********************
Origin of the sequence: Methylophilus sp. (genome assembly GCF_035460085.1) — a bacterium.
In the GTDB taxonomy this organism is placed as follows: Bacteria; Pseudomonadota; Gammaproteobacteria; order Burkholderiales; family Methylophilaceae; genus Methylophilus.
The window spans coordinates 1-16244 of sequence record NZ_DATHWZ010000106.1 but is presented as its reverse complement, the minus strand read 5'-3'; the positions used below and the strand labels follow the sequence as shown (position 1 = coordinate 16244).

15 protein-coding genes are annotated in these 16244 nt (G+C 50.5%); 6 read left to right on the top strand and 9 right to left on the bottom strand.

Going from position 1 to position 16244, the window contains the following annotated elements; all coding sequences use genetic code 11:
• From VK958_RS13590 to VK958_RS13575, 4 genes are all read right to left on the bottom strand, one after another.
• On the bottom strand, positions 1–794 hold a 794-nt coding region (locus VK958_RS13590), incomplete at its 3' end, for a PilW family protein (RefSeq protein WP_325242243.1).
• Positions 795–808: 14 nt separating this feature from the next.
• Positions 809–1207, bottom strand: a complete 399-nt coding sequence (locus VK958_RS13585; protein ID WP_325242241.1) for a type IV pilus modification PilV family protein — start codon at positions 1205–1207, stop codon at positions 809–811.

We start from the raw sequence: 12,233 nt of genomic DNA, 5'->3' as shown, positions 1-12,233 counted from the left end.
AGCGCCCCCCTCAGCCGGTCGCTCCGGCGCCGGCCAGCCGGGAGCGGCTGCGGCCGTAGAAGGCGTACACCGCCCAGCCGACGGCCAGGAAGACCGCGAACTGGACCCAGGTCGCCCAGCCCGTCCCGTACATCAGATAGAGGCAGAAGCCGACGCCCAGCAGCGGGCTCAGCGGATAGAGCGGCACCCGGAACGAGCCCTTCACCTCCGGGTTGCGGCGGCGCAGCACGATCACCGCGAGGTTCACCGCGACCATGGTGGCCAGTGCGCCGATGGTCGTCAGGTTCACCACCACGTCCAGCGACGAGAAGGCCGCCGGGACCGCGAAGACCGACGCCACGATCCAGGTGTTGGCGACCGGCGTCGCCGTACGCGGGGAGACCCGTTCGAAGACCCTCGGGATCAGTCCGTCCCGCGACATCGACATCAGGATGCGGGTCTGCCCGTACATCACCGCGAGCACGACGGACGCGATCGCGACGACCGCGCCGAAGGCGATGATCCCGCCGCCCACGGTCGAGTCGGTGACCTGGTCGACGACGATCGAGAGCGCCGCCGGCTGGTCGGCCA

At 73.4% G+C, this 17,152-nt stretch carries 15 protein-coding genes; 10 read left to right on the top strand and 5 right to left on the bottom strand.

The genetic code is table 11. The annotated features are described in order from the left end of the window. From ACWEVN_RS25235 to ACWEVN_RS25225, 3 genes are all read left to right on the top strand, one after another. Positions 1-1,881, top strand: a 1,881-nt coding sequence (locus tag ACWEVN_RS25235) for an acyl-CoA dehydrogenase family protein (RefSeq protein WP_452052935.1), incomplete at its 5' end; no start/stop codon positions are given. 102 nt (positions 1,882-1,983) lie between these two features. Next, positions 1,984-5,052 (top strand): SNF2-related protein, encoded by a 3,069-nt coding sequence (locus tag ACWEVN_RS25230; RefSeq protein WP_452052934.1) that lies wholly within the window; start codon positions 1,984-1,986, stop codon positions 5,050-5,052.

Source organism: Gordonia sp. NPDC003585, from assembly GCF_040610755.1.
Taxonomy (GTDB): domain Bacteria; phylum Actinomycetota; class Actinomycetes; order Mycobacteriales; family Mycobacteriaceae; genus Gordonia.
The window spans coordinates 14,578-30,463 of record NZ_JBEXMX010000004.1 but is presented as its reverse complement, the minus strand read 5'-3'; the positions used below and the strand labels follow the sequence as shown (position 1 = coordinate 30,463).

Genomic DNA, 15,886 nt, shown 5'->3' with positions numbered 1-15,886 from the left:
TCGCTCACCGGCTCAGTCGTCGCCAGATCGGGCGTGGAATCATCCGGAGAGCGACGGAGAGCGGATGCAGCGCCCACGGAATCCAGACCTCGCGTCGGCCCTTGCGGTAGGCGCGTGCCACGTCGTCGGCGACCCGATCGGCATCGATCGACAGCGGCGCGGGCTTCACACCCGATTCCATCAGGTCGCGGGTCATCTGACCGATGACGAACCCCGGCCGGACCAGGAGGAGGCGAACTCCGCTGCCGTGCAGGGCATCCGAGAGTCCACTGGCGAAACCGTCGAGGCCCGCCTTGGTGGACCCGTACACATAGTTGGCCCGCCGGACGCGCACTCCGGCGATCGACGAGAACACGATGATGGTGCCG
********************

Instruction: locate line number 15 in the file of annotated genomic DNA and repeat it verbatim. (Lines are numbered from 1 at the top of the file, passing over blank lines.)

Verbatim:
Taxonomy (GTDB): domain Bacteria; phylum Actinomycetota; class Actinomycetes; order Mycobacteriales; family Mycobacteriaceae; genus Gordonia.